Welcome to the 20th installment of the Game Design Spotlight! This column is your weekly dose of my analysis of game design elements across many multiplayer titles, such as Splitgate's wall portals and the anxiety players get from The Cycle: Frontier's environments and sound effects.
Last week, I discussed Synced's mixed adaptation of battle royale and PvP/PvE multiplayer games and how those aspects unify around its companion Nanos mechanic. As for today, I'm introducing a new game to the weekly column, Outriders, and analyzing how playing aggressively throughout the looter-shooter keeps you alive in the long run.
In Outriders, the motif of antagonism from everyone and anything capable of virtually killing you is a running theme. Heck, the opening hours recount how hostility and greed led to the ruin of humanity on Earth, with the remnants of that world stumbling into even more hell on the planet they found called Enoch.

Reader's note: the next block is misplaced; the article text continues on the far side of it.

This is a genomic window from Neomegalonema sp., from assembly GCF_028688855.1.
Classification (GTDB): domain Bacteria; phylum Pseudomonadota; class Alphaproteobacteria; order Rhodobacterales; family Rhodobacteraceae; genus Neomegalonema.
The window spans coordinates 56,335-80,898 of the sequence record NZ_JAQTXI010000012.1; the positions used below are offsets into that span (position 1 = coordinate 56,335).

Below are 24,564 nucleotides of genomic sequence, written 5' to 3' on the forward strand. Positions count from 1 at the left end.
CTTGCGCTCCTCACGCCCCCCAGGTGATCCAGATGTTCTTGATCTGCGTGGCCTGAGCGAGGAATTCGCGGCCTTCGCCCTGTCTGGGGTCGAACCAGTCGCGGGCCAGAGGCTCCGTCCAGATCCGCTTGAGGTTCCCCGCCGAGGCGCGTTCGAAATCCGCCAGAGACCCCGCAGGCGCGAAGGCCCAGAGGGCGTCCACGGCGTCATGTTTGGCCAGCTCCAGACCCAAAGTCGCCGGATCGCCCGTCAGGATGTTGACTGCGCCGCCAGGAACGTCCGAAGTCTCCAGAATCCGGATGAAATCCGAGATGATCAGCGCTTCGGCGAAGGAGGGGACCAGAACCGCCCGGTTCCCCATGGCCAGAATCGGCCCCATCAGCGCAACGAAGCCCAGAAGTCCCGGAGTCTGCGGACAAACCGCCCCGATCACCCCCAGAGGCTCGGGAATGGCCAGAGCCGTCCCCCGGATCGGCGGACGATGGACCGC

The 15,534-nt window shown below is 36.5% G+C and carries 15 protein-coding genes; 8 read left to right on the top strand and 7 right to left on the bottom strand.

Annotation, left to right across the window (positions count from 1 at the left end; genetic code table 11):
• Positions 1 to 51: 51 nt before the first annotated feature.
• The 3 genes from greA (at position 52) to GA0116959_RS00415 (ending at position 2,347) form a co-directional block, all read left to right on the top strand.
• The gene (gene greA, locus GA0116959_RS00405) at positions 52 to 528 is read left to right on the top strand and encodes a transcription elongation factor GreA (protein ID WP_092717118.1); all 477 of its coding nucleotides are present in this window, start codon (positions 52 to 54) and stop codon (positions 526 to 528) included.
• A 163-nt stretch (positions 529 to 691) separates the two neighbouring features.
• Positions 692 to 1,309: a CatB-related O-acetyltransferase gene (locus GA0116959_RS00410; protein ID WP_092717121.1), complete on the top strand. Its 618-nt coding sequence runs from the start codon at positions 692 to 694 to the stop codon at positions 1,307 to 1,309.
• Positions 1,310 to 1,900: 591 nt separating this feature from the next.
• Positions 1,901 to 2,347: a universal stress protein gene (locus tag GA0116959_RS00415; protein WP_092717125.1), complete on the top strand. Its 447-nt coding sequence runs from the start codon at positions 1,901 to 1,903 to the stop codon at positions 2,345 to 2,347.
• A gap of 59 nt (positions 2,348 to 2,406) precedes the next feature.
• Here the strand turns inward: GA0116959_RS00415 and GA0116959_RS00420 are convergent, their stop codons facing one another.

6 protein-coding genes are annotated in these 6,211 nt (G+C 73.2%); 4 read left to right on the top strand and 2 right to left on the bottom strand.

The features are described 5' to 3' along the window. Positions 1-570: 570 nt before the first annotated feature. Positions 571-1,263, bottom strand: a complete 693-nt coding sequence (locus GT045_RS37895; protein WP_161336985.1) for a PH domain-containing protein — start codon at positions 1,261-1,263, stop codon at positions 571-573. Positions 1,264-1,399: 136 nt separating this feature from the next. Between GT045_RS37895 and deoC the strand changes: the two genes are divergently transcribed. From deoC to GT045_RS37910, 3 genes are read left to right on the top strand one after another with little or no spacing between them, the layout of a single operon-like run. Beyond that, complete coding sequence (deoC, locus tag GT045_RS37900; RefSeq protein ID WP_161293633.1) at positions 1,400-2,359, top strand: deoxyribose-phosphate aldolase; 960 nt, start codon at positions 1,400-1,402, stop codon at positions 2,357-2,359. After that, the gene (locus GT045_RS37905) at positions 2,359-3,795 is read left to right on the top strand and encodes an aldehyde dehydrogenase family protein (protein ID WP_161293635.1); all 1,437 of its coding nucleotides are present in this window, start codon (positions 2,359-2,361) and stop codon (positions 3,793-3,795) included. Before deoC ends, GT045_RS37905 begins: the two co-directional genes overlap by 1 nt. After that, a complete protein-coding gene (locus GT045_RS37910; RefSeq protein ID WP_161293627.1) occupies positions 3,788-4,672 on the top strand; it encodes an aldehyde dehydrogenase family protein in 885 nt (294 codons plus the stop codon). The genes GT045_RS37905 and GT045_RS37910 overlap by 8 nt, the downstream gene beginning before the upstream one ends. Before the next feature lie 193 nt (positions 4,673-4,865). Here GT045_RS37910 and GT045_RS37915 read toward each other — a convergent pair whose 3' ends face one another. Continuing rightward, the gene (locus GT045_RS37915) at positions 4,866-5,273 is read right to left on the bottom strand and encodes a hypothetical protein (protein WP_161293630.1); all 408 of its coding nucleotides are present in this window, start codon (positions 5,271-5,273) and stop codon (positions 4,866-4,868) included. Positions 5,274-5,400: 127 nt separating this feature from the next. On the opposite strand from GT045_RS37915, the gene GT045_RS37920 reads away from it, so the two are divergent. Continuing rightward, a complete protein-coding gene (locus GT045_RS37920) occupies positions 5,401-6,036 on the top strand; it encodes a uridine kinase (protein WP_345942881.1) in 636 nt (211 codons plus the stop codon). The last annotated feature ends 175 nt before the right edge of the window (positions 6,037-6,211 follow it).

There, humans found constant anomaly storms hurling bolts of hazardous energy. Those phenomena eradicated pinnacle technology and machines that were supposed to help humanity lead a better life.
The civilians in cryostasis during space travel felt betrayed by those in charge that decided to land - stuck on a planet out to kill them at the odd hour of the day. That decision spurred decades of Mad Max-level insanity between faction groups, with your character, an Outrider, stuck in the middle.
It's crucial to lay out the setup for People Can Fly's looter-shooter because its perpetual concepts based around aggression bake into the combat. Due to your Outrider getting struck by an anomaly storm and gaining death-defying freaky powers, you effectively live and die by how aggressively you play.